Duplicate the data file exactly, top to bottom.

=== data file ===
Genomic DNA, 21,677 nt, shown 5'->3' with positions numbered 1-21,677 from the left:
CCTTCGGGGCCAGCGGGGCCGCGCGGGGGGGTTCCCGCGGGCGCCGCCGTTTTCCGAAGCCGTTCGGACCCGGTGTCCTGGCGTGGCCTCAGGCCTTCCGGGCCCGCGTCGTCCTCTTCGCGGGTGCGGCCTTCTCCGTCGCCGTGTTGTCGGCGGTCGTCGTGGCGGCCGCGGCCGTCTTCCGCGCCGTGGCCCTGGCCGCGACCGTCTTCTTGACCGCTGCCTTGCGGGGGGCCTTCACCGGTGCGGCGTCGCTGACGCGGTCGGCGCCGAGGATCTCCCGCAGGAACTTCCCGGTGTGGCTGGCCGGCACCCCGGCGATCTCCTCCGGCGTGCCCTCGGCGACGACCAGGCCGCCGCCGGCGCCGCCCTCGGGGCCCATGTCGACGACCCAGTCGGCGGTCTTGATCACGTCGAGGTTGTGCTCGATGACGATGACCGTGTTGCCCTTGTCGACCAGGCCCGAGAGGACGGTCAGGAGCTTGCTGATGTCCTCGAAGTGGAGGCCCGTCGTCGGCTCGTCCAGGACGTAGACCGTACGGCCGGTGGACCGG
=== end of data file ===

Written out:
Genomic DNA, 21,677 nt, shown 5'->3' with positions numbered 1-21,677 from the left:
CCTTCGGGGCCAGCGGGGCCGCGCGGGGGGGTTCCCGCGGGCGCCGCCGTTTTCCGAAGCCGTTCGGACCCGGTGTCCTGGCGTGGCCTCAGGCCTTCCGGGCCCGCGTCGTCCTCTTCGCGGGTGCGGCCTTCTCCGTCGCCGTGTTGTCGGCGGTCGTCGTGGCGGCCGCGGCCGTCTTCCGCGCCGTGGCCCTGGCCGCGACCGTCTTCTTGACCGCTGCCTTGCGGGGGGCCTTCACCGGTGCGGCGTCGCTGACGCGGTCGGCGCCGAGGATCTCCCGCAGGAACTTCCCGGTGTGGCTGGCCGGCACCCCGGCGATCTCCTCCGGCGTGCCCTCGGCGACGACCAGGCCGCCGCCGGCGCCGCCCTCGGGGCCCATGTCGACGACCCAGTCGGCGGTCTTGATCACGTCGAGGTTGTGCTCGATGACGATGACCGTGTTGCCCTTGTCGACCAGGCCCGAGAGGACGGTCAGGAGCTTGCTGATGTCCTCGAAGTGGAGGCCCGTCGTCGGCTCGTCCAGGACGTAGACCGTACGGCCGGTGGACCGG